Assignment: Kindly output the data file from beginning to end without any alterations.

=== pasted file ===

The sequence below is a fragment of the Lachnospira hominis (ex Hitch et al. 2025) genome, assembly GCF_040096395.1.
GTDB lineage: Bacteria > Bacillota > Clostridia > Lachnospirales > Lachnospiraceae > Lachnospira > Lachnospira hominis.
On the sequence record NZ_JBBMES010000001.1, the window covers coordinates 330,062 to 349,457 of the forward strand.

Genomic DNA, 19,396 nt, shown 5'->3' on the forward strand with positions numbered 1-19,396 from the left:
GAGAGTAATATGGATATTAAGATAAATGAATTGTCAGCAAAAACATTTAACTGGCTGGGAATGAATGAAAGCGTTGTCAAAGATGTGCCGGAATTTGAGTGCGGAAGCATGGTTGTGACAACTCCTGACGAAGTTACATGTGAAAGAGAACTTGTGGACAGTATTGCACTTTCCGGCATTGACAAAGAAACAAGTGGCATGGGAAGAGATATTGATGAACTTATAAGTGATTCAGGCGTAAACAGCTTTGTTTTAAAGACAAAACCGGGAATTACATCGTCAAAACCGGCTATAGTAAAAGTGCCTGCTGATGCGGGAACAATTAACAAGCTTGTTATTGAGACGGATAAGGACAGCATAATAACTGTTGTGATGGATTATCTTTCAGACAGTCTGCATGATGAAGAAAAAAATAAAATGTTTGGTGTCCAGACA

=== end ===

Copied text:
The sequence below is a fragment of the Lachnospira hominis (ex Hitch et al. 2025) genome, assembly GCF_040096395.1.
GTDB lineage: Bacteria > Bacillota > Clostridia > Lachnospirales > Lachnospiraceae > Lachnospira > Lachnospira hominis.
On the sequence record NZ_JBBMES010000001.1, the window covers coordinates 330,062 to 349,457 of the forward strand.

Genomic DNA, 19,396 nt, shown 5'->3' on the forward strand with positions numbered 1-19,396 from the left:
GAGAGTAATATGGATATTAAGATAAATGAATTGTCAGCAAAAACATTTAACTGGCTGGGAATGAATGAAAGCGTTGTCAAAGATGTGCCGGAATTTGAGTGCGGAAGCATGGTTGTGACAACTCCTGACGAAGTTACATGTGAAAGAGAACTTGTGGACAGTATTGCACTTTCCGGCATTGACAAAGAAACAAGTGGCATGGGAAGAGATATTGATGAACTTATAAGTGATTCAGGCGTAAACAGCTTTGTTTTAAAGACAAAACCGGGAATTACATCGTCAAAACCGGCTATAGTAAAAGTGCCTGCTGATGCGGGAACAATTAACAAGCTTGTTATTGAGACGGATAAGGACAGCATAATAACTGTTGTGATGGATTATCTTTCAGACAGTCTGCATGATGAAGAAAAAAATAAAATGTTTGGTGTCCAGACA